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As the Polish critic Michał Oleszczyk has noted, Wajda mastered the game that Strzemiński “proved incapable of grasping: that of making one’s art under the watchful eye of the Communist authorities.” Afterimage is a celebration of “unqualified resistance from a filmmaker who knew exactly how much subterfuge was needed to remain active in a state-approved system of production.” In a final powerful metaphor, Strzemiński finds a job dressing shop-window mannequins. He collapses under the effort and lies in the window on public display, but ignored. A bleak concluding sequence has Nika contemplating the hospital bed where her father died—all she has left of him.

Afterimage may well be the most critical and self-critical film of Wajda’s illustrious career. Strzemiński’s destruction would have made a great fiction feature; that Wajda adheres so closely to the historical record is a further reproach. Wajda, who once aspired to be a painter and studied film in Lodz in the early 1950s, was the same age as Strzemiński’s students. It is more than likely that he was aware of the artist’s suffering even while it was happening. Afterimage is a movie about what Wajda learned then about making art in Poland, as well as over the next six decades.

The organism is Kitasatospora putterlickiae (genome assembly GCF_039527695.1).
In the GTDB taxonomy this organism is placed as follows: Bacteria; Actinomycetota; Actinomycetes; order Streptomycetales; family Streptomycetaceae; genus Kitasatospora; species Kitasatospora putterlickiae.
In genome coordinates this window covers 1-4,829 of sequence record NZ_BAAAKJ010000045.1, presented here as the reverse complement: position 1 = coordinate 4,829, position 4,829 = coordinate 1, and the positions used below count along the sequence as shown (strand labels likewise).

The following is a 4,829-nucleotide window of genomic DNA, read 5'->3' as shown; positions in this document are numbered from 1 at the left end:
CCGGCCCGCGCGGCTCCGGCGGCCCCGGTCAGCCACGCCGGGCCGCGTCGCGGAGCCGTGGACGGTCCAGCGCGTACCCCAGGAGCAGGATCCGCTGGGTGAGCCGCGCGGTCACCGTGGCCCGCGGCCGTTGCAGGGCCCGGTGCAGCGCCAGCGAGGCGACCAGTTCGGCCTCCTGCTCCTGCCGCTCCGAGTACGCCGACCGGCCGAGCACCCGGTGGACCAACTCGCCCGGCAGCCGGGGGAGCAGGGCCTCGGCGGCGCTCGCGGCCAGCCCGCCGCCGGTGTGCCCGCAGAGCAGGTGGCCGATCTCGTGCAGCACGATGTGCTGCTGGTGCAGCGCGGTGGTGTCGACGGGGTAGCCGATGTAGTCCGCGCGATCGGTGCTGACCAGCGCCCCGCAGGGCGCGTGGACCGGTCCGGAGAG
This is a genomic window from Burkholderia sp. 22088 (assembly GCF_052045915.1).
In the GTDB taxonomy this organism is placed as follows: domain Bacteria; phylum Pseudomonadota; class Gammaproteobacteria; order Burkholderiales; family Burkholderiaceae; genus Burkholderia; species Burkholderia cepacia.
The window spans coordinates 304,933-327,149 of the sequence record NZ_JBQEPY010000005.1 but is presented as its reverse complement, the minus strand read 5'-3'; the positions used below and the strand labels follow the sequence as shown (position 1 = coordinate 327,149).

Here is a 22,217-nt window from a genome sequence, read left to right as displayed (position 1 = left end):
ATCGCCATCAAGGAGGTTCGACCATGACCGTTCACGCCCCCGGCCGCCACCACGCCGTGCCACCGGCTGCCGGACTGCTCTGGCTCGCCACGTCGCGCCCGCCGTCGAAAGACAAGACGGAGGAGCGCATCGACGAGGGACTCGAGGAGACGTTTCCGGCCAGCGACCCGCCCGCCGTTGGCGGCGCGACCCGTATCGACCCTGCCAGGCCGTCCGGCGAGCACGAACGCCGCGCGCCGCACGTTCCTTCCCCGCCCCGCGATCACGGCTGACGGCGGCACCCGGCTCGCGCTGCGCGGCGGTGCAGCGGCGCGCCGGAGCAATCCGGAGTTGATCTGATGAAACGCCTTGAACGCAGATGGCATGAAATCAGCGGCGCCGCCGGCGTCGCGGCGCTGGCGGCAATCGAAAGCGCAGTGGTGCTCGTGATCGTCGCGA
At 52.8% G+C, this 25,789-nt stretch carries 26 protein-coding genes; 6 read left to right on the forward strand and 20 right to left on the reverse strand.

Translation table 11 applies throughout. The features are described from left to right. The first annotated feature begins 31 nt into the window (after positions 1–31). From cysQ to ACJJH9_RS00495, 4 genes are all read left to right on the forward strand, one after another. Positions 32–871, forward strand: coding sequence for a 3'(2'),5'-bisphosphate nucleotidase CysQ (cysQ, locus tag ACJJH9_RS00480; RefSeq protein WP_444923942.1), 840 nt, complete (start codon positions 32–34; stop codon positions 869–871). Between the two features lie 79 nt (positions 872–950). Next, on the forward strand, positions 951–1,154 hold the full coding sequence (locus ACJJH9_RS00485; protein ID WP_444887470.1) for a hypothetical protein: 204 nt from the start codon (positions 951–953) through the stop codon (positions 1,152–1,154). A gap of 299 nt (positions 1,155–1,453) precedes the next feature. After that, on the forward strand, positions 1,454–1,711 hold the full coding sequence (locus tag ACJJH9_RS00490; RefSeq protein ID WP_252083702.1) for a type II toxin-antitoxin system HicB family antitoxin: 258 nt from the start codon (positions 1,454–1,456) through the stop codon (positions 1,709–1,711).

full: http://www.nybooks.com/daily/2017/05/17/the-end-of-an-artist-afterimage-wajda/
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